It can support all the areas supported on the mentioned range for areas, but you should have robust devices being the DR and BDR to avoid any performance impact. But to be honest I never have seen all the areas connected to the backbone. 4294967295 (not including the area 0 otherwise it should be 4294967296 areas)
Plus all the combination for the other format used in OSPF areas: A.B.C.D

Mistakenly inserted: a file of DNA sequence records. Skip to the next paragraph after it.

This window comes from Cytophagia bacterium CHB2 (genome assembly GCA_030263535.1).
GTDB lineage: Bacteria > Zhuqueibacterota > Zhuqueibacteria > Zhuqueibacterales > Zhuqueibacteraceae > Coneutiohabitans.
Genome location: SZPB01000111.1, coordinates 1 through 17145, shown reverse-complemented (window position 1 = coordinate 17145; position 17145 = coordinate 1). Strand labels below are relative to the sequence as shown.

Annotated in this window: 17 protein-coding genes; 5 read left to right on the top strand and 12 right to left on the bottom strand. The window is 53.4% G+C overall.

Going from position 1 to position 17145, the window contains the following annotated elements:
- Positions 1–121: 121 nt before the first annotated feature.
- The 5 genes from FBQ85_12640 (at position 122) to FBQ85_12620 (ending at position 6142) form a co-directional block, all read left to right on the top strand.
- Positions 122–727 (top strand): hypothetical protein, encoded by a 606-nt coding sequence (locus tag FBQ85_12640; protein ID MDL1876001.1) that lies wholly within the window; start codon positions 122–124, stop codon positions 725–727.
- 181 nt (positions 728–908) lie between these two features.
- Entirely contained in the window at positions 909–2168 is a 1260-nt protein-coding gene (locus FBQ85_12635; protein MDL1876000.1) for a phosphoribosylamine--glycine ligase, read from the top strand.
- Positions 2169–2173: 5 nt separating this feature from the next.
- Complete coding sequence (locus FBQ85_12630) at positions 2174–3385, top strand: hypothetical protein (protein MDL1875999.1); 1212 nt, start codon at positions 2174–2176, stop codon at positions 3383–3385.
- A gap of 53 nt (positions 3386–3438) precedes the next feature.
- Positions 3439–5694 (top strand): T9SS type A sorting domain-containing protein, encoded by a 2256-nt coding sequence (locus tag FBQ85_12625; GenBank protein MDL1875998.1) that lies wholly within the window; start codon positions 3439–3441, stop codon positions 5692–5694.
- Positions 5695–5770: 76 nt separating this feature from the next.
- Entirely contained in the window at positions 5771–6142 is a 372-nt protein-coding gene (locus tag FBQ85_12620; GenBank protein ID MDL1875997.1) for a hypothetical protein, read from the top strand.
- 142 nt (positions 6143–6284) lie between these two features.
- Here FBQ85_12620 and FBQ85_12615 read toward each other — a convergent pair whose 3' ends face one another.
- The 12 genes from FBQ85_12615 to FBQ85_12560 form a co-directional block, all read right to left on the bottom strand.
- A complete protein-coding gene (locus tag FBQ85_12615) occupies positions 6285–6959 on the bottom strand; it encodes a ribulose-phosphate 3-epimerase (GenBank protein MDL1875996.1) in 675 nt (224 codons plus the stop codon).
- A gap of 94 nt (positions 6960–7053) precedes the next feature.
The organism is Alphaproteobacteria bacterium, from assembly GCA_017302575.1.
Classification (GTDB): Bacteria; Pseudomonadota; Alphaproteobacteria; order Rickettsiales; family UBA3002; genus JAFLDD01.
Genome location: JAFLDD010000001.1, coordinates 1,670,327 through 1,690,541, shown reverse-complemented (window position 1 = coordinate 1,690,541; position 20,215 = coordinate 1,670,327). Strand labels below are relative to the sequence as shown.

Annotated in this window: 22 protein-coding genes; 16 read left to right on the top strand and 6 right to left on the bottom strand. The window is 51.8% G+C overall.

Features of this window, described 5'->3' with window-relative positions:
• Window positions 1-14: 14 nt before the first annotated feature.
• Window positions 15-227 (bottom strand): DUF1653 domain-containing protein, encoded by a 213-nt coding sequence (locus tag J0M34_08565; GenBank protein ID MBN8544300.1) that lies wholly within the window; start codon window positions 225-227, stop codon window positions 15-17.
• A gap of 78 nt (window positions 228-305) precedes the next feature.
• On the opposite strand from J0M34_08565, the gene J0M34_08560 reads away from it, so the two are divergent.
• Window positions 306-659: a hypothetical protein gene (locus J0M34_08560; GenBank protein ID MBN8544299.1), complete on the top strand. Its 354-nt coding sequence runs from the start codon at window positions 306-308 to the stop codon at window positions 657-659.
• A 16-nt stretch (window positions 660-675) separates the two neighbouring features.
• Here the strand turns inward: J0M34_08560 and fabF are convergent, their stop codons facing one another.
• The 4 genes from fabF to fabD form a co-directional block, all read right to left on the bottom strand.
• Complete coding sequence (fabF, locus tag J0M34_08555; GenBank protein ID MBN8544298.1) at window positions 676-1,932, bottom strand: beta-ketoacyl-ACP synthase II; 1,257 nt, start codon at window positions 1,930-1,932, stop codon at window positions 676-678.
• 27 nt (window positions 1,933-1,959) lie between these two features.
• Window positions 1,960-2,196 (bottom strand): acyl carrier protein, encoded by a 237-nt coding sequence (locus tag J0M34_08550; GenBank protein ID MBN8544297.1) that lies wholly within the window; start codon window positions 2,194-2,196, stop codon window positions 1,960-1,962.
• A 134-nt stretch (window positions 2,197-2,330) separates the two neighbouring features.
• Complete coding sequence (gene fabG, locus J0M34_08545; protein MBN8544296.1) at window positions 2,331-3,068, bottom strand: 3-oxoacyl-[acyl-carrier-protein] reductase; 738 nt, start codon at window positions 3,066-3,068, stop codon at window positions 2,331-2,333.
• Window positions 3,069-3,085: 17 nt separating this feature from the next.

22.214.171.124 to 255.255.255.255
Please check this link: https://learningnetwork.cisco.com/thread/6149
Hope it is useful
the theoretical limit of 4,294,967,295 will likely never be reached anywhere in a real network. The amount of areas connected to a backbone depends on things like the size of the link state database, the amount of routers in the area(s), all that will weigh on CPU and memory. These are going to be your limiting factors.
50 is indeed best practice, as the link state database can become unstable otherwise.
Is this an exam question ? If so, stick with 50. In reality, there is no hard limit, as it also depends on what area you configure (NSSA, Stub, normal)...